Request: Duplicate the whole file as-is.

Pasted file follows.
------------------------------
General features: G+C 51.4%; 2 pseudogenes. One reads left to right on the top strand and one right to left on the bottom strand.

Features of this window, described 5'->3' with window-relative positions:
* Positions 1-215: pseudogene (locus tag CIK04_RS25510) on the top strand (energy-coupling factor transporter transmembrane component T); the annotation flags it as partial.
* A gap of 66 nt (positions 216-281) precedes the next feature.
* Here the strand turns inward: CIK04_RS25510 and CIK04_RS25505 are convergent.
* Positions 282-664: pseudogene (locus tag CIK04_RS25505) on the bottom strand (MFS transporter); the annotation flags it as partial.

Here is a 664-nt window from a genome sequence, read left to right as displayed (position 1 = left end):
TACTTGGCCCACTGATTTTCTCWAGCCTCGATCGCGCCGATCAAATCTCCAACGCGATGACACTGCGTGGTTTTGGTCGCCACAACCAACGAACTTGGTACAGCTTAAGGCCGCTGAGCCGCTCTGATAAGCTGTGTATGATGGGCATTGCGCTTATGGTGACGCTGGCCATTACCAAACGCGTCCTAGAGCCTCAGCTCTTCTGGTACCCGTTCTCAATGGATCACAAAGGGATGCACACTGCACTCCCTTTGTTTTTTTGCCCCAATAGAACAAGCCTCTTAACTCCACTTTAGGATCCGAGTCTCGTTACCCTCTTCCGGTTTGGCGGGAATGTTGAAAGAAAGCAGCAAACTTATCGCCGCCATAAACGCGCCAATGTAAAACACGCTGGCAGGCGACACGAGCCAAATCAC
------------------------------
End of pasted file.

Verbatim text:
General features: G+C 51.4%; 2 pseudogenes. One reads left to right on the top strand and one right to left on the bottom strand.

Features of this window, described 5'->3' with window-relative positions:
* Positions 1-215: pseudogene (locus tag CIK04_RS25510) on the top strand (energy-coupling factor transporter transmembrane component T); the annotation flags it as partial.
* A gap of 66 nt (positions 216-281) precedes the next feature.
* Here the strand turns inward: CIK04_RS25510 and CIK04_RS25505 are convergent.
* Positions 282-664: pseudogene (locus tag CIK04_RS25505) on the bottom strand (MFS transporter); the annotation flags it as partial.

Here is a 664-nt window from a genome sequence, read left to right as displayed (position 1 = left end):
TACTTGGCCCACTGATTTTCTCWAGCCTCGATCGCGCCGATCAAATCTCCAACGCGATGACACTGCGTGGTTTTGGTCGCCACAACCAACGAACTTGGTACAGCTTAAGGCCGCTGAGCCGCTCTGATAAGCTGTGTATGATGGGCATTGCGCTTATGGTGACGCTGGCCATTACCAAACGCGTCCTAGAGCCTCAGCTCTTCTGGTACCCGTTCTCAATGGATCACAAAGGGATGCACACTGCACTCCCTTTGTTTTTTTGCCCCAATAGAACAAGCCTCTTAACTCCACTTTAGGATCCGAGTCTCGTTACCCTCTTCCGGTTTGGCGGGAATGTTGAAAGAAAGCAGCAAACTTATCGCCGCCATAAACGCGCCAATGTAAAACACGCTGGCAGGCGACACGAGCCAAATCAC